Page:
2021 a record year for investment in UK biotech

New data from the BioIndustry Association (BIA) and Clarivate has shown an increase of 60 percent, to £4.5bn in UK biotech funding in 2021, which is largely the result of overseas investment.


New data from the BioIndustry Association (BIA) and Clarivate shows 2021 was the highest year on record for investments into UK biotech and life sciences companies. £4.5bn was raised in public and private financings, £1.7 billon (60 percent) more than in 2020.

Breakdown of investments from 1 December 2020 to 30 November 2021 include:

  • Venture capital financings totalled £2,518 million, an increase of 81 percent from 2020
  • Initial Public Offerings (IPOs) totalled £1,304 million, an increase of 434 percent from 2020
  • Other public financings raised £684 million.

Although venture capital made up a greater proportion of the total raised, it is the number and scale of IPOs that mark out the year as distinctly different to what the UK has seen before, with a remarkable increase from the £244 million raised in 2020. Listings of UK companies on markets on both sides of the Atlantic suggest an ecosystem reaching maturity, and the record-breaking levels of venture investment shows a strong pipeline of companies coming through.

Notable company investments include:  

  • Oxford Nanopore topped UK Venture deals for the second year running with a £195 million fundraise prior to their £350 million London IPO, which was the largest amount raised in a listing on the London Stock Exchange by a biotech company
  • Vaccitech, the Oxford University spin-out commercialising the technology platform behind the Oxford/AstraZeneca COVID-19 vaccine, also raised a large series B round of £118m prior to their IPO on NASDAQ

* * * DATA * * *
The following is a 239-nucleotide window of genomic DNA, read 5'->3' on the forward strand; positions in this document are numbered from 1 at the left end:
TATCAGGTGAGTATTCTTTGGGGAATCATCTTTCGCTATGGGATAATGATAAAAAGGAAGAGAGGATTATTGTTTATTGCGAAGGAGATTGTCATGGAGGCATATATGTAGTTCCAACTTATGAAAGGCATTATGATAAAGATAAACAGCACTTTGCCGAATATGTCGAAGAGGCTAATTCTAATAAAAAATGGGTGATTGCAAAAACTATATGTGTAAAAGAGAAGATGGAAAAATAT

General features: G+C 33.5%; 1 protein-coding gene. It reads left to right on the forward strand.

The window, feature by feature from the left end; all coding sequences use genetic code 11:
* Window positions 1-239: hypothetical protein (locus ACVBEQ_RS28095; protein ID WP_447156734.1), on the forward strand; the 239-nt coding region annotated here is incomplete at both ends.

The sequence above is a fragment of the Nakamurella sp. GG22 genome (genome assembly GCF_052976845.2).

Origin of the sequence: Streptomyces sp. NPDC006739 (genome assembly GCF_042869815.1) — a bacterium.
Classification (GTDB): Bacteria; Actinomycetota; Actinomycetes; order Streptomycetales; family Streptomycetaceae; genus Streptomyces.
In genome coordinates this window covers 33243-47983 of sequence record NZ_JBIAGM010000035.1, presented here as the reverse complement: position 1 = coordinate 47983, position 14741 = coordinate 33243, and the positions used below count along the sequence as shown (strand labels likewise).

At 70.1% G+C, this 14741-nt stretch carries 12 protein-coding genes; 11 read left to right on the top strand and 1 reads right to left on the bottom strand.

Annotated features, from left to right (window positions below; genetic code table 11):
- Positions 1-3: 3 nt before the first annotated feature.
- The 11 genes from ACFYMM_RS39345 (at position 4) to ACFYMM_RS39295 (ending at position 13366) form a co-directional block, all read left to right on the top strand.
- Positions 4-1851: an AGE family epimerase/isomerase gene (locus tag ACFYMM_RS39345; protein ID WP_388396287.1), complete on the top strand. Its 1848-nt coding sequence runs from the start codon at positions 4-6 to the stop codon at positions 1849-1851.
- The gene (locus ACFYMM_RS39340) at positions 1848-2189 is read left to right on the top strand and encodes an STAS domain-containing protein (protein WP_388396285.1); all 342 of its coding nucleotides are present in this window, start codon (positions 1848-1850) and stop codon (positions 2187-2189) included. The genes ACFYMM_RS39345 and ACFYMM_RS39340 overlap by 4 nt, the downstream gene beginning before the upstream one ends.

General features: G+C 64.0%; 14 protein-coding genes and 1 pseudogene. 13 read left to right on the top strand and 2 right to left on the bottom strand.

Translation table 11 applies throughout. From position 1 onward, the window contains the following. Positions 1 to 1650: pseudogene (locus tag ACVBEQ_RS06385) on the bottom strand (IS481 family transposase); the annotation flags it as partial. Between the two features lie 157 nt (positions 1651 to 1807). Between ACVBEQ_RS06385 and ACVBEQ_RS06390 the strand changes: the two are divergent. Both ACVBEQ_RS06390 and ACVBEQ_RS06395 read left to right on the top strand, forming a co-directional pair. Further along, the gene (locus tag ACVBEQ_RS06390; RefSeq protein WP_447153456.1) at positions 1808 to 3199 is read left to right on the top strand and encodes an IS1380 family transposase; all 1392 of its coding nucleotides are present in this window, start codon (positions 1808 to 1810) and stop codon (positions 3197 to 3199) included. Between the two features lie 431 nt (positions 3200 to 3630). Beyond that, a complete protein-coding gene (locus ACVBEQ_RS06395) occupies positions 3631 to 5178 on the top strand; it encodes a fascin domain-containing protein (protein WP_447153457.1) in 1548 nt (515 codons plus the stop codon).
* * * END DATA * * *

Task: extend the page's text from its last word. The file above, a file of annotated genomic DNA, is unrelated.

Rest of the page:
• Exscientia capitalised on the well-placed hopes of AI-driven drug discovery to secure the fourth largest private fundraise ever recorded by the BIA, with a £158m Series D round.

“The UK is a global hub for life sciences, with a world leading academic base, global pharmaceutical players, an increasing manufacturing footprint and a thriving pipeline of innovative SMEs and entrepreneurs,” commented Steve Bates OBE, Chief Executive of the BIA.

“There is an obvious gap that we must plug in the UK’s financing environment. The large fundraises seen in 2021 are largely the result of welcome overseas investment, meaning that significant value creation will also be offshored. History has handed the UK two world-leading sectors: life sciences and finance. A symbiosis should exist between these two, but it does not, yet. There is great opportunity to turbo-charge the UK’s biotech and life sciences sector and capture more of its economic value for the UK by building better connections between the UK’s financial institutions and our innovative scaling businesses.”

George Freeman MP, Minister for Science, Research and Innovation stated: “The UK life science sector has led the world during the pandemic; from sequencing the virus genome to developing the first diagnostics, vaccine, and antivirals; setting up the world’s biggest and fastest ever clinical trial, and now this record-breaking level of investment.

“We value the significant investment that comes from overseas, but we must complement it with the full financial firepower of the City of London so that more companies stay in the UK.”